Many athletes and coaches believe that skill work alone will create the best athlete. However, despite a slow change in the opposite direction, some coaches are stuck in their ways and perhaps need more convincing. In a recent study in the Journal of Strength and Conditioning Research, young soccer players traded off some of their practice time for exercise to see what would happen.
Sometimes the sport you play isn’t good at developing all of the attributes that are important for success, so honing a wide variety of abilities is critical for all athletes. But time is limited, and so the age-old concept of the priority of skill work over other training often takes precedence. While generally true, if an athlete never works on general attributes, their success may be stunted.
In this study, researchers created a program that was designed to be done anywhere and would replace a portion of the athlete’s normal practice, but not too invasively. The program lasted twelve weeks. The control group performed their normal training regime and game schedule. Although the researchers didn’t specify what constituted the training of the control group, it seemed to be only soccer practice and nothing else.
The group that performed contrast training, on the other hand, replaced some of their drills twice per week with a few isometric and plyometric exercises. The contrast training consisted of an isometric squat (similar to a wall squat), with the knees at a ninety-degree angle, and a variety of jumps. The jumps included jumping from a seated position and single leg jumps, among others.
Prior to this training program, the players underwent a battery of tests such as sprints, jumps, agility drills, and kicking. After the training they went through the tests again to see which group had improved more.
Both the control group and the contrast training group improved in the straight running tests. The five-, ten-, twenty-, and thirty-meter runs all significantly improved, no matter which program was chosen. However, vertical leap, agility, and kicking speed all improved in the contrast training group only. Since jumping was included in the contrast training, vertical leap improvements are hardly a surprise, but with agility and especially kicking speed being closer to actual game occurrences, it’s nice to see those improved, too.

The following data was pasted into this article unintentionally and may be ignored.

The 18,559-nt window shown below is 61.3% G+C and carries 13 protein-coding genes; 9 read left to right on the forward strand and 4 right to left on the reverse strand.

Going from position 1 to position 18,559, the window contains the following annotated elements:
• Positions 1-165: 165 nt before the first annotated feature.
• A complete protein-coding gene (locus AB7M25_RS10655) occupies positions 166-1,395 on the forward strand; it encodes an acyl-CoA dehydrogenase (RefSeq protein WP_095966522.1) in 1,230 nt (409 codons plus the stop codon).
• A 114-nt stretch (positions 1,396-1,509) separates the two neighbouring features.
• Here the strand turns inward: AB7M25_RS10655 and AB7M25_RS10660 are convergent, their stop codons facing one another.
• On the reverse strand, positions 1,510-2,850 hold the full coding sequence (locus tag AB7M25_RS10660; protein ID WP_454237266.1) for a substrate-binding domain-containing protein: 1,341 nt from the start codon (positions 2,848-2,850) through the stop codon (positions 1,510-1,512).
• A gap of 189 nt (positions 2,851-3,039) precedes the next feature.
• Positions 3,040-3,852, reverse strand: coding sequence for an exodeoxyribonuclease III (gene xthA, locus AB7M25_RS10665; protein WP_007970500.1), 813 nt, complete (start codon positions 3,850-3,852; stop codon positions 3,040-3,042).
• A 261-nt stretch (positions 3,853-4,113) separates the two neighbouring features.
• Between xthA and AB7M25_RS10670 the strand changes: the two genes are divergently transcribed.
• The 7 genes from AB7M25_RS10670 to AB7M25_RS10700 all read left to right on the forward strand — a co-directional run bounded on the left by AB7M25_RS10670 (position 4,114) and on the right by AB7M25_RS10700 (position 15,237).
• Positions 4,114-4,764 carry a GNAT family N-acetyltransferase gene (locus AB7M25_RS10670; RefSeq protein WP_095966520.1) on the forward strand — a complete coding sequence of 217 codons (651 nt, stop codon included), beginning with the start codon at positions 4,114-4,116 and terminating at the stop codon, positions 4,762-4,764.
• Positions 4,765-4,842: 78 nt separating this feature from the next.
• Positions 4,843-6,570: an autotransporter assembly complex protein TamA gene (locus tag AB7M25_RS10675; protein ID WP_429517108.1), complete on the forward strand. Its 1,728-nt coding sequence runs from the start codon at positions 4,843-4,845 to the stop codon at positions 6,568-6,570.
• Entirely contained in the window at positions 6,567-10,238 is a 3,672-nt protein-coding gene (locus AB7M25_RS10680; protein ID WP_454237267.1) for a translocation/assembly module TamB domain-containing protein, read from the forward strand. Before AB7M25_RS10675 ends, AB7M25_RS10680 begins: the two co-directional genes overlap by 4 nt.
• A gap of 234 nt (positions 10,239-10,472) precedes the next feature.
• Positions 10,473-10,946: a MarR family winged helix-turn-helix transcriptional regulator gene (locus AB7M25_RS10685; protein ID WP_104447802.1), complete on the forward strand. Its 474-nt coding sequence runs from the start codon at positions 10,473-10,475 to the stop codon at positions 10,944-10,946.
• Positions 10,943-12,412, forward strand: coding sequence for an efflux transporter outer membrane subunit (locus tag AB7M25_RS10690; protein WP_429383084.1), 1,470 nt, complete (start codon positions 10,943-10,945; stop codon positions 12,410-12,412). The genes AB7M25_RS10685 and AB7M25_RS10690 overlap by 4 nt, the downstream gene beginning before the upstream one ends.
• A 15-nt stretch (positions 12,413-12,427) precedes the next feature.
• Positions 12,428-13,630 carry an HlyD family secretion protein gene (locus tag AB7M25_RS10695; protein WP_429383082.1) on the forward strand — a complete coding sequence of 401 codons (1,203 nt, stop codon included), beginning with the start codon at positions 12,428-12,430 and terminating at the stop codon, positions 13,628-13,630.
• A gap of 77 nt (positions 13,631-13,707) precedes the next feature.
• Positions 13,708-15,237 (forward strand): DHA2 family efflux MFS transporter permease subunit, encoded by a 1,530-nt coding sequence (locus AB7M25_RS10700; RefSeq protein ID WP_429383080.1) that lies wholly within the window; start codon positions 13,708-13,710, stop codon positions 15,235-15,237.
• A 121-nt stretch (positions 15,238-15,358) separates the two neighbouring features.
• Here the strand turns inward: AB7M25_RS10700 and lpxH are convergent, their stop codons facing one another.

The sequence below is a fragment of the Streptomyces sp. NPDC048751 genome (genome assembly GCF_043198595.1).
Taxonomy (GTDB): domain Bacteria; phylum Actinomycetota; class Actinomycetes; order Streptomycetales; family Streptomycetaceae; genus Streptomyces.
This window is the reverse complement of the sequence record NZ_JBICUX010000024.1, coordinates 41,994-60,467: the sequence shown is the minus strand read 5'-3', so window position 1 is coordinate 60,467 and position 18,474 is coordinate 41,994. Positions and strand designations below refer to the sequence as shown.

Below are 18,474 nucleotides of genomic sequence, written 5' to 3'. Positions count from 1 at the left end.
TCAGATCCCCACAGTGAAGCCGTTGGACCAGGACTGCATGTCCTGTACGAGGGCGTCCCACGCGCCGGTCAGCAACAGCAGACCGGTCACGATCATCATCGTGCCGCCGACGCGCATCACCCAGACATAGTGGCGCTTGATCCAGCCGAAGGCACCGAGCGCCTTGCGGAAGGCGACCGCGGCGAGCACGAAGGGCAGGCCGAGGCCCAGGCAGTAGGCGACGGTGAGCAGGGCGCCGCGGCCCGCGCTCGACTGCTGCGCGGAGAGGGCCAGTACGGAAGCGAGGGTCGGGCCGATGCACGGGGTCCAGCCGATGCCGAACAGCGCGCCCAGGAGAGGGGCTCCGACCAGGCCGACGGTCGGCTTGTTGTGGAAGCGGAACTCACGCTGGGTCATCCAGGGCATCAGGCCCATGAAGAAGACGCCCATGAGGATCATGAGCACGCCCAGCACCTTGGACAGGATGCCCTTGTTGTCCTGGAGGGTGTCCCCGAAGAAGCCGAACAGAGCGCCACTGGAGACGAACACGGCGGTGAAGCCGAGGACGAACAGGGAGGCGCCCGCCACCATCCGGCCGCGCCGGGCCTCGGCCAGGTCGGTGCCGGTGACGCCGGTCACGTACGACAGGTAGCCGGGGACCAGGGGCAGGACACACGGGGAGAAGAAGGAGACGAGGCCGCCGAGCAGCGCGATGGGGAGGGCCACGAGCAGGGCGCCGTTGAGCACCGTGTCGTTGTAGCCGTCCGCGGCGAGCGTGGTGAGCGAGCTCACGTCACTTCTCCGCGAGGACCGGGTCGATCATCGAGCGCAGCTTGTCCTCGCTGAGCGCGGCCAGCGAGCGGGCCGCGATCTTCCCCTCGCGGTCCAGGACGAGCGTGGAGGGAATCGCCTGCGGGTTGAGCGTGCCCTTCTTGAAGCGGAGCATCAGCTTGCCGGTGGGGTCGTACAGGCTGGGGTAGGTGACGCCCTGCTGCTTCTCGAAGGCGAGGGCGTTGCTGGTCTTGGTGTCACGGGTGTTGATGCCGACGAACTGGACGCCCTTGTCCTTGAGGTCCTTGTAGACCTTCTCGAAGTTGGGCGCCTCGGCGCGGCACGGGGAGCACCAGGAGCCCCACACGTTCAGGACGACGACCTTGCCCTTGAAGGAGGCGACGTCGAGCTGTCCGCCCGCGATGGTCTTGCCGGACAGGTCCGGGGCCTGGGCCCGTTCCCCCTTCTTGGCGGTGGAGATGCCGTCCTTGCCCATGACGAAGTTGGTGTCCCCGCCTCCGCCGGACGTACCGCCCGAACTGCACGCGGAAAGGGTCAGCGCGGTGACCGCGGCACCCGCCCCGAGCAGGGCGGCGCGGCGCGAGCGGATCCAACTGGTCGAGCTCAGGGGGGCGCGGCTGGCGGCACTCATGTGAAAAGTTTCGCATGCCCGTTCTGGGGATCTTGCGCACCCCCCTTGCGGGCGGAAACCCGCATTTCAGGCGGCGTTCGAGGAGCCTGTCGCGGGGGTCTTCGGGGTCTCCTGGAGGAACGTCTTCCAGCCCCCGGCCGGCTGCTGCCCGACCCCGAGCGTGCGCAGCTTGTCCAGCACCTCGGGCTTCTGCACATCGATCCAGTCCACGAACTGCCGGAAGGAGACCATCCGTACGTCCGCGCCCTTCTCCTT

There were a few interesting aspects of this study. First of all, the length of the training protocol was unique. At twelve weeks long, it’s longer than most studies of its kind. This is good to know, because it seems the benefits yielded by contrast training will persist by the twelve-week mark. It may be the case that this training won’t continue to yield fruit beyond this point, but that has yet to be determined.
The second interesting bit about this study is that there was no external load used during the contrast training. This means the extra benefit of this type of training can be realized from anywhere. The exercises used in this program require only a wall or something to sit on. Because it’s been shown effective, its simplicity and accessibility make it a powerful method.
So, when coaching young athletes, and indeed probably older athletes as well, mixing up your training seems to be an effective way to improve skills. If all of an athlete’s exercise comes from skill work, it may be beneficial to trade some of it for more varied exercise like plyometrics or isometrics.
1. Felipe García-Pinillos, et. al., “Effects of A Contrast Training Program Without External Load on Vertical Jump, Kicking Speed, Sprint and Agility of Young Soccer Players,” Journal of Strength and Conditioning Research, DOI: 10.1519/JSC.0000000000000452
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